A new song by a former member of the 1970s rock band Trooper, Frank Ludwig, who grew up on Vancouver Island, captures a moment in Chemainus history that’s relatable to many communities across the country.
The Day They Closed The Old Mill Down is destined to become a piece of Canadiana, much like the storytelling in well-known songs like The Wreck of the Edmund Fitzgerald by Gordon Lightfoot or The Tragically Hip’s Fifty-Mission Cap and Babcaygeon.
Ludwig, now 73 and living in Tsawwassen with his wife Lorraine, is best known for his time as the keyboardist for Trooper from 1975-79 but has a long and storied career as a musician and music teacher. He’s worked alongside some of the best in the business, including Randy Bachman and Fred Turner and music promoter/manager Bruce Allen, and has been part of numerous bands, the best known being Trooper.
Ludwig was born in Port Alberni and lived in Alberni before his family moved to Vancouver during his Grade 4 and 5 years.
“We moved to Chemainus for Grade 6 and 7 which were in the old up-on-the-hill elementary school,” he recalls.
Ludwig went through high school at Chemainus Secondary School and graduated in 1965.
“I spent the year after graduation in Chemainus because I didn’t know what I wanted to do,” he said.
Ludwig wound up working for Island Shipping Ltd. doing customs paperwork for deep sea vessels in Crofton and Chemainus. He loved doing that, but after a year decided to attend the University of B.C.’s music school.
The rest, as they say, is history with a lifelong career in music, highlighted by his time with Trooper.
“When I joined, they had already put one album out,” said Ludwig. “They were like a power trio and a singer.”
Almost immediately after Ludwig joined Trooper, they went into the studio with producer Randy Bachman and recorded the Two For the Show album that went gold.
Over the years, Ludwig sang lead on two Trooper hits: Round, Round, We Go, which he wrote, and Moment That It Takes.
Trooper wasn’t all glamour, however.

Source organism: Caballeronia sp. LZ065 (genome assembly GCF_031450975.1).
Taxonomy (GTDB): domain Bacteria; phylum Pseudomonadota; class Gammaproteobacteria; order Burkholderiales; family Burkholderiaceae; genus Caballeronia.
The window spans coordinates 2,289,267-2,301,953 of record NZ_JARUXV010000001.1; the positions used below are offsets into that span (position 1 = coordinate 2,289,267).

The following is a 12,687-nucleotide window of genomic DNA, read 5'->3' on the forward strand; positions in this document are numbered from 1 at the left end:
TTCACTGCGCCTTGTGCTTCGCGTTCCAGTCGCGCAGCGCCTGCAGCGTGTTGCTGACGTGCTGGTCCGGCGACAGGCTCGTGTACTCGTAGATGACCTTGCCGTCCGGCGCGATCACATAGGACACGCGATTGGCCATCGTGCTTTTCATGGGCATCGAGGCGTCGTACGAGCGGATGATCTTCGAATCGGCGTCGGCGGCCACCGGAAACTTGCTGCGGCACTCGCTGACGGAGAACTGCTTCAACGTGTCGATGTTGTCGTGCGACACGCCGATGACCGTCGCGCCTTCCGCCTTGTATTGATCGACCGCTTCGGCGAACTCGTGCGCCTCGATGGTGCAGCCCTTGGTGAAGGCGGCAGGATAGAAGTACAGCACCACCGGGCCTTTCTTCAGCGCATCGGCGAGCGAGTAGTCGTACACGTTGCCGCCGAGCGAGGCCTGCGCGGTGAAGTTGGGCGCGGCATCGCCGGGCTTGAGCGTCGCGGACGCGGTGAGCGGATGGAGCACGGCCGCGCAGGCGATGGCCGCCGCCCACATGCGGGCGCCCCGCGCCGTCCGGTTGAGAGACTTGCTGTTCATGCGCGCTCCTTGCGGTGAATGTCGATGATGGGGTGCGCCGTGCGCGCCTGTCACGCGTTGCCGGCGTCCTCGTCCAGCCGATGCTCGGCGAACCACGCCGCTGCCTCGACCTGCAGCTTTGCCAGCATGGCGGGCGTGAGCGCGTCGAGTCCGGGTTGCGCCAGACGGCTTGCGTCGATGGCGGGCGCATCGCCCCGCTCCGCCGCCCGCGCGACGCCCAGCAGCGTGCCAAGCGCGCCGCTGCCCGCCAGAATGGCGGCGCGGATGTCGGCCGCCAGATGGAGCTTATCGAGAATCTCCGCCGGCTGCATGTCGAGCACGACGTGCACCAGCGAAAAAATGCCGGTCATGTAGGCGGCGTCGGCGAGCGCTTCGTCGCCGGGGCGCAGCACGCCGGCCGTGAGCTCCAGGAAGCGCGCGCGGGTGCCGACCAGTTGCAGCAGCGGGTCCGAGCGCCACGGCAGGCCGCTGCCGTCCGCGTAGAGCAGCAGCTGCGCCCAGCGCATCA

“I remember one Maritimes tour where we did 86 different towns in 90 days,” Ludwig indicated. “And the four days off were at the end and needed to drive to Toronto. In those days there were no video games or music/videos on cell phones or tablets and trying to read in a moving vehicle is a great way to make yourself sick, so driving was mind-numbing boredom.
“I used to like to do a lot of the driving so that at least I had something to do. Usually, we drove through the night so we could get into the next town early enough to get at least some sleep in a bed, as opposed to a bouncing vehicle. We’d then head to the venue for 4 p.m. sound check, then head back to the hotel for dinner and shave and shower, before heading to the concert. The show itself would be all-out energy for that hour and a quarter and I guess that’s what we lived for on the road.”
For many years, Ludwig continued to create music for films, commercials, animations, etc. Upon retirement from teaching, he put together a compilation of his previously unreleased songs titled, It’s About Time.
He’s been gradually releasing new material with videos online, including I Been Consumed and You’re Scaring Me America in the fall of 2020, Talk To Me, Not At Me in January of 2021 and now as of April 6 The Day They Closed the Old Mill Down.